One approach to the broadening of analysis is that of cultural ecology, in which the system of a particular culture and society is seen as being in constant interchange with larger systems, both of man and of nature (Steward 1955; Sahlins & Service 1960). Another approach follows the model of linguistic analysis to study the categories of thought used within a culture as expressed, for example, in kin terms, myth, rituals. Comparative studies of a selected aspect in different cultures, as in cross-cultural studies of religion or technology, have long been undertaken to ascertain the constant core of behavior and the potential variations; added to these research pursuits more recently has been the comparative study of values, that is, the effort to state the basic outlook and choices taken by the people of a culture and to compare the syndromes of values among cultures (Kluckhohn 1959).
Studies in psychological anthropology (also called culture–personality studies) are relevant to the analysis of a culture both as a maintained system and as a changing, evolving life-tool. Culture institutions are maintained by people; that maintenance is shaped by the cognitive perceptions and the personality dimensions common to those people. Hence, two societies may maintain the same cultural form, say, of parliamentary democracy yet carry it on with quite different results if each group has differing attitudes toward authority or differing values about egalitarianism. The institutions, in turn, notably those of education, mold the developing personalities of the children. Both kinds of influences operate; both should be taken into account in a full analysis of a culture. Further, culture change comes about through changes in the day-to-day behavior of individuals and groups of individuals. The reasons why people select certain changes and not others are not unconnected with their personality characteristics. And when a major change in one part of a culture is made, as when a people shift to a new level of technology, the reverberations of that change not only touch other aspects of the culture, often giving a new context to kinship or a new emphasis in religion, but are also likely to affect the manner in which personalities typically take shape in that society.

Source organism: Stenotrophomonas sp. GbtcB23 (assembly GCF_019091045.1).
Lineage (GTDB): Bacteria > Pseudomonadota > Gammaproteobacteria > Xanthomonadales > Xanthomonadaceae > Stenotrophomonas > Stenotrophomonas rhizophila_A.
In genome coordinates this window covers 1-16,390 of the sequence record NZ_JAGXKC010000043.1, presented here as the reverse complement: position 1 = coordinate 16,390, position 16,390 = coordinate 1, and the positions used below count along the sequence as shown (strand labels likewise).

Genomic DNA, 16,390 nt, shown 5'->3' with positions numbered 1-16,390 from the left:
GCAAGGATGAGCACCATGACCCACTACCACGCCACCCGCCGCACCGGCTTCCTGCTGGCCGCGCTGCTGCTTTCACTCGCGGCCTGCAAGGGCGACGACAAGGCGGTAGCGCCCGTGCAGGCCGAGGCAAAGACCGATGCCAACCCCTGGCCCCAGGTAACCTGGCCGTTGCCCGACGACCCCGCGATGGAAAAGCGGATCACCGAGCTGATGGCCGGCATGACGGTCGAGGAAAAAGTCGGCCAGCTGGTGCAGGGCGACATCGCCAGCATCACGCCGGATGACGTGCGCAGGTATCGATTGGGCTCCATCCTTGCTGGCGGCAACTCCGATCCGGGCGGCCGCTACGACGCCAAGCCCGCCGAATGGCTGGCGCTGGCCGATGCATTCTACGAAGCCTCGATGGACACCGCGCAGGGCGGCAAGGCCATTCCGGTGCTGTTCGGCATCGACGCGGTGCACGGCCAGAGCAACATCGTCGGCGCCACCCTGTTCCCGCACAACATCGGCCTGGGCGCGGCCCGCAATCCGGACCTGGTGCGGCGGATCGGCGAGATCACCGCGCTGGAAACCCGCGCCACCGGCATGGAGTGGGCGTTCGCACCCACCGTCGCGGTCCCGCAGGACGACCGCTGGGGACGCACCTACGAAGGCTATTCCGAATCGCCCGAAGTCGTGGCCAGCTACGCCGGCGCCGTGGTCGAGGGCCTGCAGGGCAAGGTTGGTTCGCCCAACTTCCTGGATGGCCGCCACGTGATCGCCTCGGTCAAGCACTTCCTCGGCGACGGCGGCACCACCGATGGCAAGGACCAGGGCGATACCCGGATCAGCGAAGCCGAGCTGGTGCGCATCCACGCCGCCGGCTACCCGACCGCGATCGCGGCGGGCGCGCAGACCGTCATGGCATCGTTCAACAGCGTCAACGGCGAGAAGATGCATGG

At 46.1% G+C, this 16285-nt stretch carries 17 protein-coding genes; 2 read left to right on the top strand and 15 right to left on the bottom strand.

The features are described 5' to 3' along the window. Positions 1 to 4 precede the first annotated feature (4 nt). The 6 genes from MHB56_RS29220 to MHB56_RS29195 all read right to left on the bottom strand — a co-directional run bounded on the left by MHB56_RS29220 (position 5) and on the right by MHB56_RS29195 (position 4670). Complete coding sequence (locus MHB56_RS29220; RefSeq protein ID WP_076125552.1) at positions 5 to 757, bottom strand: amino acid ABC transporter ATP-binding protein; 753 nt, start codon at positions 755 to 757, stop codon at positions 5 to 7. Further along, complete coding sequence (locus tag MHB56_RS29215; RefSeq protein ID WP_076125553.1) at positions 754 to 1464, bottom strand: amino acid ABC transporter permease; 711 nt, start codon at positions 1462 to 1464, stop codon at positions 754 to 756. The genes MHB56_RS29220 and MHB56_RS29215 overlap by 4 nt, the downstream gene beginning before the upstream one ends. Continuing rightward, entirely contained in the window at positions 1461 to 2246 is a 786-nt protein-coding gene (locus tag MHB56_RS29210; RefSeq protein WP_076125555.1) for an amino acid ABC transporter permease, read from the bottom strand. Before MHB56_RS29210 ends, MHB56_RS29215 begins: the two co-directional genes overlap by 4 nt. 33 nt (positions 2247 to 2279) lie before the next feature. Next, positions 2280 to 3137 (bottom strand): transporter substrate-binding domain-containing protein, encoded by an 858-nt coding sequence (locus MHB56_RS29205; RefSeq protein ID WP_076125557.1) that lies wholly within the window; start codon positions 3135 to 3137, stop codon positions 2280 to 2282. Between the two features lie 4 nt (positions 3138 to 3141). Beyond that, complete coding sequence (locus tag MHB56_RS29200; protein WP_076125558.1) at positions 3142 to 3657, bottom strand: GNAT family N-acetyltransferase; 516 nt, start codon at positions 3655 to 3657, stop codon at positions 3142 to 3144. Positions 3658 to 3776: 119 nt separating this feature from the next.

To turn to studies of culture growth, all time spans in the human range are included, from small, limited shifts to a view of all of the human career considered as one course of biological and cultural evolution. When cultural anthropologists began to examine how a particular culture came to be, they were impressed by how little of it had originated within the one society. There has been a constant borrowing of culture elements by one group from another, even among peoples who were bitter enemies and across formidable geographical barriers. This process, called “diffusion,” occurred in the earliest eras of culture history and has vastly accelerated in recent times. Yet there are limits and resistances to diffusion. The analysis of the conditions that favor culture transfer and those that impede it is a central problem in the study of culture change. Coupled with this study are questions about the conditions for innovation and creativity within a culture, how inventions arise and how they become accepted.